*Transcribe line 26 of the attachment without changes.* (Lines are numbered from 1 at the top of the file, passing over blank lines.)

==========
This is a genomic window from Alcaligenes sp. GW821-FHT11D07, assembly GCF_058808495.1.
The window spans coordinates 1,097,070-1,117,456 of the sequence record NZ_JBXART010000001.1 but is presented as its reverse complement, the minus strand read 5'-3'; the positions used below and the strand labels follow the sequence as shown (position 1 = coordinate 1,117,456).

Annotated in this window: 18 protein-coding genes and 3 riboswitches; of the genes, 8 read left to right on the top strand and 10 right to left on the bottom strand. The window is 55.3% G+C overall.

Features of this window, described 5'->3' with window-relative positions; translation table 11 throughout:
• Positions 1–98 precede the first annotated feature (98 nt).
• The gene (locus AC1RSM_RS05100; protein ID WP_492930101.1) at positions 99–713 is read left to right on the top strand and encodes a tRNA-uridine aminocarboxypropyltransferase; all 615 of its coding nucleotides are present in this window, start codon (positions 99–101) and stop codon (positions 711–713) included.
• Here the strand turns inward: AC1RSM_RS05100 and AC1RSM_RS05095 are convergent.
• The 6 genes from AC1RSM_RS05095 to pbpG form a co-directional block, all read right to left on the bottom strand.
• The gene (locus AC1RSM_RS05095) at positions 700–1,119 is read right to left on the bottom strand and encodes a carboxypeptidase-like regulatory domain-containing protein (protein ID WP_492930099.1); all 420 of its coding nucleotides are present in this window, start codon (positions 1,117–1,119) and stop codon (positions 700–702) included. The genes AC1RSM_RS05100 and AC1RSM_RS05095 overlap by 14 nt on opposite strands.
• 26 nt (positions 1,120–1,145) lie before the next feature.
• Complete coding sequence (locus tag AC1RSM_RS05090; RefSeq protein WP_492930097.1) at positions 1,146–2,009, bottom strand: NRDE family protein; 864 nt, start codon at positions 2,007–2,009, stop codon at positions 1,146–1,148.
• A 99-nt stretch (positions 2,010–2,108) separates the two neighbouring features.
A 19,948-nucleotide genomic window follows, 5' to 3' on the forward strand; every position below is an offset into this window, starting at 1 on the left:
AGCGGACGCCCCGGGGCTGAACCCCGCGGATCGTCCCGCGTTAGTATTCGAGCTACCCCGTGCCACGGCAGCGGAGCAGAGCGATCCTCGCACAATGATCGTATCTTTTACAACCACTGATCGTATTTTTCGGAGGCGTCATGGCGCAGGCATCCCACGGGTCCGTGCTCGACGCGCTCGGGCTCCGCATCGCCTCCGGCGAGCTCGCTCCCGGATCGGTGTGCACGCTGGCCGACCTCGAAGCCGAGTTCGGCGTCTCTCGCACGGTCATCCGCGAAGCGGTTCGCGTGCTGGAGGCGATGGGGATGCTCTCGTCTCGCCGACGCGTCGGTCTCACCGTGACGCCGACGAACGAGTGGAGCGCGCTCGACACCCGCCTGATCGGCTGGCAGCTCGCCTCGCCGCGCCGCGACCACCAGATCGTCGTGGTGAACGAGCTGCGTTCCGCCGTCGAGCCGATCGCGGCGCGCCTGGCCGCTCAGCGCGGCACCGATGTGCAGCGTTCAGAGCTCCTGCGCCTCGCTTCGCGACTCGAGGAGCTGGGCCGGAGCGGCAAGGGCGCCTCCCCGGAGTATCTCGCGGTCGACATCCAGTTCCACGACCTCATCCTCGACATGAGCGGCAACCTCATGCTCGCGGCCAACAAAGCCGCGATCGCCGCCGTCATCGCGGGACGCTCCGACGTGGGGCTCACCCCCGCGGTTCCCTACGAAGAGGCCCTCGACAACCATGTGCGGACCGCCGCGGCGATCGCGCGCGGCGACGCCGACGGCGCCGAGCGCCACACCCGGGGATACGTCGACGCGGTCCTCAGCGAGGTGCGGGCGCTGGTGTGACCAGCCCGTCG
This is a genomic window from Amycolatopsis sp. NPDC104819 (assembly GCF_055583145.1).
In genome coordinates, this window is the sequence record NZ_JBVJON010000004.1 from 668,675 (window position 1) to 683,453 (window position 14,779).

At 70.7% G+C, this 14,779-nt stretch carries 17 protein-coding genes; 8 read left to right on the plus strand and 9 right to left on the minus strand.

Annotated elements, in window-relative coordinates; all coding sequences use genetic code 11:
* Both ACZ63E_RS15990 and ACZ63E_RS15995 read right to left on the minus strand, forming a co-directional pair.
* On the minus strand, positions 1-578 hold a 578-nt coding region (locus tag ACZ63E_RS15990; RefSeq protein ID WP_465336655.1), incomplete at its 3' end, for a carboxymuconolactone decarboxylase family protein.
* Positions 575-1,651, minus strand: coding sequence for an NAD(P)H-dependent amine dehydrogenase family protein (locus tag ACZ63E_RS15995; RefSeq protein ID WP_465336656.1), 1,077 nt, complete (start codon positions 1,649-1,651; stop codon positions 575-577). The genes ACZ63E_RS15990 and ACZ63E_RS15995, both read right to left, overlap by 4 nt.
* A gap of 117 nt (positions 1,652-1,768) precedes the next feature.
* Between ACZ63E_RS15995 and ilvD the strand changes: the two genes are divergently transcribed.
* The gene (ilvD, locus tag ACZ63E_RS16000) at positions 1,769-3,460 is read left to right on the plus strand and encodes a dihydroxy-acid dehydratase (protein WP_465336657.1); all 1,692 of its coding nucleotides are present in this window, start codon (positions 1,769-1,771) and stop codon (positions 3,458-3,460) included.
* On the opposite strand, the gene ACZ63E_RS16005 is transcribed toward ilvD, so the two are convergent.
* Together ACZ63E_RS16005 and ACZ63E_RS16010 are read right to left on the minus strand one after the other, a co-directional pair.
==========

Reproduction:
* Together ACZ63E_RS16005 and ACZ63E_RS16010 are read right to left on the minus strand one after the other, a co-directional pair.